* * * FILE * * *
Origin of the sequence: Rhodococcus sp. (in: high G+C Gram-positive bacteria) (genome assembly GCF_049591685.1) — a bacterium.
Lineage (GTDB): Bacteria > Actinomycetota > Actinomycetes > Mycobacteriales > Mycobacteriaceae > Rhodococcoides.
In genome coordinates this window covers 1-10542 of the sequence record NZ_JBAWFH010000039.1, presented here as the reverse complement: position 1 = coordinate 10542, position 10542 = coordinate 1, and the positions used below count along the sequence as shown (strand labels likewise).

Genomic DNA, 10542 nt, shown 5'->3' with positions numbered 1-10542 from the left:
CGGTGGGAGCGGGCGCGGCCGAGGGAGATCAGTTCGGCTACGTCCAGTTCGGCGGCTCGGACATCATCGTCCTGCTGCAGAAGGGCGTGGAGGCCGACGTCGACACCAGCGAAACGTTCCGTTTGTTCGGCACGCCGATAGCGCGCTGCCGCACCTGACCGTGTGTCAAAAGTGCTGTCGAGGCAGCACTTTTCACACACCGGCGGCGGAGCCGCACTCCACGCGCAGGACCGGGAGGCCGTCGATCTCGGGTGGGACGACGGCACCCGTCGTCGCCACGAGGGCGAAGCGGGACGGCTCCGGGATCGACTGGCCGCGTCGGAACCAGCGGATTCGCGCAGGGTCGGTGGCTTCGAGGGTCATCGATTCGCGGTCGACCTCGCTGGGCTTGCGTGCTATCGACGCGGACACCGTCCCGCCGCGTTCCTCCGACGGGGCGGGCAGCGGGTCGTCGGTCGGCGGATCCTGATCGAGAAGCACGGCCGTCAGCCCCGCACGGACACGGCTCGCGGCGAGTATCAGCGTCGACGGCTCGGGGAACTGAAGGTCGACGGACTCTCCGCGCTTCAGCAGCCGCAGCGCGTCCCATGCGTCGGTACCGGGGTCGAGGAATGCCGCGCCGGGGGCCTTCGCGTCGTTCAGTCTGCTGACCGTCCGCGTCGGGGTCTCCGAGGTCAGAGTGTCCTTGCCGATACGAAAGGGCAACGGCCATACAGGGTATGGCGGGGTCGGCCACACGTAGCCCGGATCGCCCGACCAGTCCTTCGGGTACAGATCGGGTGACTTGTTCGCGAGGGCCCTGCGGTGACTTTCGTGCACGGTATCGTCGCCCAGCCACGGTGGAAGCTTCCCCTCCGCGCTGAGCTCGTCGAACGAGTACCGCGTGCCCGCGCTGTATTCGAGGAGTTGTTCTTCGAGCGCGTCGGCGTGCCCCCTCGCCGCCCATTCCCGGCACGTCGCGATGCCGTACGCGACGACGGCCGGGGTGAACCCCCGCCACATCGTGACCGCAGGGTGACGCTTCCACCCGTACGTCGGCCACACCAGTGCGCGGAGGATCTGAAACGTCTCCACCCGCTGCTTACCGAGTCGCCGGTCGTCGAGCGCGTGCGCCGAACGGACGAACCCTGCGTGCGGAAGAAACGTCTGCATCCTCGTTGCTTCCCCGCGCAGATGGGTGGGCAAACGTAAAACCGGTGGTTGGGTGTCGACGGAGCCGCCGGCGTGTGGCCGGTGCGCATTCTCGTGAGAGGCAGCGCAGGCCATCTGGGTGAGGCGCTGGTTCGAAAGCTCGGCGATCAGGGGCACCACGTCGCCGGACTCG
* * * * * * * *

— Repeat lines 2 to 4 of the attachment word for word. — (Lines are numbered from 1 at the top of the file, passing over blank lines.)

Lineage (GTDB): Bacteria > Actinomycetota > Actinomycetes > Mycobacteriales > Mycobacteriaceae > Rhodococcoides.
In genome coordinates this window covers 1-10542 of the sequence record NZ_JBAWFH010000039.1, presented here as the reverse complement: position 1 = coordinate 10542, position 10542 = coordinate 1, and the positions used below count along the sequence as shown (strand labels likewise).

Genomic DNA, 10542 nt, shown 5'->3' with positions numbered 1-10542 from the left: